Starting the day with a nine point lead in the KOM classification, Rosskopf’s only hope of winning the jersey was to go in the breakaway for the fourth day and collect maximum points on the first ascent of Willunga Hill.
In a surprising move, a 26-rider breakaway featuring Rosskopf went clear in the early stages of the race and quickly built an advantage of four and a half minutes, which they maintained throughout the first 100 kilometers of racing.
At the foot of Willunga Hill, Rosskopf assumed his position at the front of the breakaway, climbing at a steady pace on the three-kilometer climb to lead the breakaway over the top and claim the maximum 16 points on offer to all but secure the jersey providing he finished the stage safely.
Meanwhile, back in the peloton the General Classification contenders were battling for position and in the process, allowed the reduced breakaway to increase their advantage and challenge for the stage win.
With Rosskopf only 58 seconds behind on the General Classification, he posed a serious threat and continued to hold the virtual race lead inside the final ten kilometers, when the gap to the peloton only just dropped below the two-minute mark.
At the foot of the climb, attacks came simultaneously from the breakaway and the peloton, which had closed the gap to the one-minute mark, with Rosskopf eventually being caught halfway up the climb.
Richie Porte (Trek-Segafredo) made his move just before the flamme rouge, which caused the majority of General Classification contenders to explode but true to his word, Geschke rode his own race and slowly clawed back the meters inside the final kilometers.
Matthew Holmes (Lotto Soudal), who was the sole survivor of the breakaway, was able to jump on Porte’s wheel in the last 300 meters and overtook Porte just before the line to win the stage, while Porte secured the ochre jersey.
Geschke’s strength and determination saw him overtake multiple riders in the final kilometer and cross the line in seventh place, just seven seconds behind Holmes and Porte, to move from seventh place to the podium, claiming a career-best WorldTour stage race result in the process.
Quotes from the Finish Line
“The jersey is a really good reward because it took a lot of work to get it, a lot of days in the breakaway. You set out with a goal and you start chipping away at it from day one and to be able to actually achieve it, it’s always super rewarding. Nothing is guaranteed. At the start of the stage we were really unsure because it could have played out like yesterday with the GC guys already hitting it really hard over the climb the first time and one of them taking all of the points. So, to have such a big breakaway with so many strong guys like that was the ideal scenario. I’m sure there was a lot of arguing going on behind about who was going to chase because it must have taken a big commitment to bring a breakaway that big back. So, for us, it was an ideal scenario to even make it to the first climb like that.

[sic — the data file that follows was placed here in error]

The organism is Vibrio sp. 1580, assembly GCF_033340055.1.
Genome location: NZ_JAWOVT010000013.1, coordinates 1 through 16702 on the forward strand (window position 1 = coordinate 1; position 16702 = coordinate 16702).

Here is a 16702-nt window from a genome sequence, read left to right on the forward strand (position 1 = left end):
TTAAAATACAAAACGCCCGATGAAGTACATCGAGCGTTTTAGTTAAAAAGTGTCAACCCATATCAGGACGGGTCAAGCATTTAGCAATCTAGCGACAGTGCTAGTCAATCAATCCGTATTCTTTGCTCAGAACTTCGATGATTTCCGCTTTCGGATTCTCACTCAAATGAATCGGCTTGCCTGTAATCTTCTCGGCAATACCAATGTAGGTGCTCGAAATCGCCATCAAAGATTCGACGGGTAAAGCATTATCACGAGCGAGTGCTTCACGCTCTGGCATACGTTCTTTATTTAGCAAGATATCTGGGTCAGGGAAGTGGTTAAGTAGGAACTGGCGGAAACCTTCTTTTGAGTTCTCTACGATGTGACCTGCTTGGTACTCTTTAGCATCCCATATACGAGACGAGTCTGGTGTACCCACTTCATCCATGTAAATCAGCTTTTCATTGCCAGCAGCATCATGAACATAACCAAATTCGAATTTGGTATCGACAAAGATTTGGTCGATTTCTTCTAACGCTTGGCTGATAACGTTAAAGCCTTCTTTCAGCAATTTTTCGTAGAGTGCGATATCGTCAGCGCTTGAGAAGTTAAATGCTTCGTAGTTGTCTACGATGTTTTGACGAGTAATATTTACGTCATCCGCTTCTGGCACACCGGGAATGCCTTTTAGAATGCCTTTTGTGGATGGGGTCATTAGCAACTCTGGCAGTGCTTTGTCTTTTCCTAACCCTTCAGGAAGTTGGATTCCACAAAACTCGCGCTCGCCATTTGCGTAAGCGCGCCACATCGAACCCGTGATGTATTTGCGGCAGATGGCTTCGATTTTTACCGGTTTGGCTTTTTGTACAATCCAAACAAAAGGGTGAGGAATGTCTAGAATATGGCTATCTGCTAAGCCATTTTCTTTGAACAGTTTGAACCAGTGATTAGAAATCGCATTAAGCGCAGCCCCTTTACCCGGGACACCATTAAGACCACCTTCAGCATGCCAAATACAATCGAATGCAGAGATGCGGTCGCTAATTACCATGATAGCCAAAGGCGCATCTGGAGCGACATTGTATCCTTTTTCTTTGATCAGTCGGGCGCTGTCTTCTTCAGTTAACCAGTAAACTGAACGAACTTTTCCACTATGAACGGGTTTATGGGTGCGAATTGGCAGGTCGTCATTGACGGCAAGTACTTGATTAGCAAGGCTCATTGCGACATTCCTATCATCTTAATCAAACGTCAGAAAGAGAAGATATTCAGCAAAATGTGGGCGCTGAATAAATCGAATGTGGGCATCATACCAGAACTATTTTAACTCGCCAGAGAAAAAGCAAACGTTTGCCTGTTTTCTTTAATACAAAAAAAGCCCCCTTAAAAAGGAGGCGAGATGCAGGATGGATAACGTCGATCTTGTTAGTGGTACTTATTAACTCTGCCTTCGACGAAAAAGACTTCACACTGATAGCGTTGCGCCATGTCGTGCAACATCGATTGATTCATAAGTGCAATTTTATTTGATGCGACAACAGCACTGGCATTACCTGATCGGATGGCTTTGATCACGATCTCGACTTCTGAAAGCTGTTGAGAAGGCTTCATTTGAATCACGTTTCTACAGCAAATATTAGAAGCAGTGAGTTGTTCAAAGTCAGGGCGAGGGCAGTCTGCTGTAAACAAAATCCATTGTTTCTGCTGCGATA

“In the very first team meeting we had, especially after we lost Paddy Bevin, we were looking around and started to asses what other opportunities we could take advantage of. In the build up to the race, we were all in for GC with Paddy because he was super last year and we were defending his lead for a few days. We pictured that coming into it with no other goals. We had to re-asses and the KOM jersey was one thing we could take advantage of, especially here because it is more or a breakaway jersey than a pure climbers’ jersey so, it was within our grasp. It could have been anyone in the first day or two, whoever got in the breakaway and started chipping away. I always love to get out in front of the race but after a few days of dong it, especially this early in the season without a couple of stage races in the legs, I was starting to wonder if I was really the guy to be able to do this every single day. You never know in January how you are going to respond.”
“It was a super positive surprise for me coming here as a helper and suddenly being in the role of a GC card. After Paracombe, I was seventh so that was already more than I expected before I came here. I had a super good day and I thought I did a good ride but finishing third is definitely a surprise. We were a bit nervous because Joey was not safe for the mountains jersey [at the beginning of the day] so we could have lost both of our goals, the top ten and mountains jersey. In the end, we can be super happy with how we rode together as a team all week. Joey, in particular, in the breakaway almost every day fighting hard so I am happy that he got what he deserved. For me, personally, last year I broke a lot of bones in the beginning of the season so it is super nice to start this season much better, with my best result ever in a WorldTour stage race.”
Jackson Stewart, Sports Director:
“We really couldn’t be happier with our performance here this week. When we lost Paddy Bevin, we had to re-focus and identify other goals, which isn’t always easy to do. We thought the KOM jersey would be an achievable target and a top ten on the General Classification with Simon Geschke would be possible. The team worked so well together and Joey battled every day for the KOM points so, it is definitely rewarding to get that jersey. Simon was already looking good after Paracombe but the way he rode today was really impressive. We couldn’t be happier to start the season at the first WorldTour race on the podium.”
Santos Tour Down Under
Stage 6: McLaren Vale > Willunga Hill (151.5km)
Top 3: 1. Matthew Holmes (Lotto Soudal), 2. Richie Porte (Trek Segafredo), 3. Manuele Boaro (Astana Pro Team)
CCC Team top 3: 7. Simon Geschke, 28. Joey Rosskopf, 57. Josef Černý
Top 3 on GC: 1. Richie Porte (Trek Segafredo), 2. Diego Ulissi (UAE Team Emirates), 3. Simon Geschke (CCC Team)
📷 Getty Images